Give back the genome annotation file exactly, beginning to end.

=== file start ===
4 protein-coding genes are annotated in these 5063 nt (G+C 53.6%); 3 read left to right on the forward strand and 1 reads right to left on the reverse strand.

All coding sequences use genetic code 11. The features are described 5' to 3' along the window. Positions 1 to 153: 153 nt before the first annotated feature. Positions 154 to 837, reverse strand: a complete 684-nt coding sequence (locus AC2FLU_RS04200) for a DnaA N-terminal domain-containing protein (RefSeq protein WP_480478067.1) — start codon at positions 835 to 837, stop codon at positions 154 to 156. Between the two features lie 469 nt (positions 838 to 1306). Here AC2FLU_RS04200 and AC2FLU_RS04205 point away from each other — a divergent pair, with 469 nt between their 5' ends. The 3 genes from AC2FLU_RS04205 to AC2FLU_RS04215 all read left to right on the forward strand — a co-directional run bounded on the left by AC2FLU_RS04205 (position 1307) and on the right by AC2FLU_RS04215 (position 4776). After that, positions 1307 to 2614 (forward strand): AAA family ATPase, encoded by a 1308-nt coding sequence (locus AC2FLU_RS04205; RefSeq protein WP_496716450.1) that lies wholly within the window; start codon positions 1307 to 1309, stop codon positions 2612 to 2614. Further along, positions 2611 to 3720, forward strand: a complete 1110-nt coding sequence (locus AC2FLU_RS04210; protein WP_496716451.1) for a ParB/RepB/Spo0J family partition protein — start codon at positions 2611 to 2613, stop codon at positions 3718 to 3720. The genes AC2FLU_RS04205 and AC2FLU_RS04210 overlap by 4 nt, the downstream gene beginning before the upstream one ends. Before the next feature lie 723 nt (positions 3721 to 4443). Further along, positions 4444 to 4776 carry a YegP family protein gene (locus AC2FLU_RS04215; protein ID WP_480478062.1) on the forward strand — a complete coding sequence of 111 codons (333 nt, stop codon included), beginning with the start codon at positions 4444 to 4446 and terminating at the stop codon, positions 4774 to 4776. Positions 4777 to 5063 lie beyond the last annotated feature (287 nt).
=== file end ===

4 protein-coding genes are annotated in these 5063 nt (G+C 53.6%); 3 read left to right on the forward strand and 1 reads right to left on the reverse strand.

All coding sequences use genetic code 11. The features are described 5' to 3' along the window. Positions 1 to 153: 153 nt before the first annotated feature. Positions 154 to 837, reverse strand: a complete 684-nt coding sequence (locus AC2FLU_RS04200) for a DnaA N-terminal domain-containing protein (RefSeq protein WP_480478067.1) — start codon at positions 835 to 837, stop codon at positions 154 to 156. Between the two features lie 469 nt (positions 838 to 1306). Here AC2FLU_RS04200 and AC2FLU_RS04205 point away from each other — a divergent pair, with 469 nt between their 5' ends. The 3 genes from AC2FLU_RS04205 to AC2FLU_RS04215 all read left to right on the forward strand — a co-directional run bounded on the left by AC2FLU_RS04205 (position 1307) and on the right by AC2FLU_RS04215 (position 4776). After that, positions 1307 to 2614 (forward strand): AAA family ATPase, encoded by a 1308-nt coding sequence (locus AC2FLU_RS04205; RefSeq protein WP_496716450.1) that lies wholly within the window; start codon positions 1307 to 1309, stop codon positions 2612 to 2614. Further along, positions 2611 to 3720, forward strand: a complete 1110-nt coding sequence (locus AC2FLU_RS04210; protein WP_496716451.1) for a ParB/RepB/Spo0J family partition protein — start codon at positions 2611 to 2613, stop codon at positions 3718 to 3720. The genes AC2FLU_RS04205 and AC2FLU_RS04210 overlap by 4 nt, the downstream gene beginning before the upstream one ends. Before the next feature lie 723 nt (positions 3721 to 4443). Further along, positions 4444 to 4776 carry a YegP family protein gene (locus AC2FLU_RS04215; protein ID WP_480478062.1) on the forward strand — a complete coding sequence of 111 codons (333 nt, stop codon included), beginning with the start codon at positions 4444 to 4446 and terminating at the stop codon, positions 4774 to 4776. Positions 4777 to 5063 lie beyond the last annotated feature (287 nt).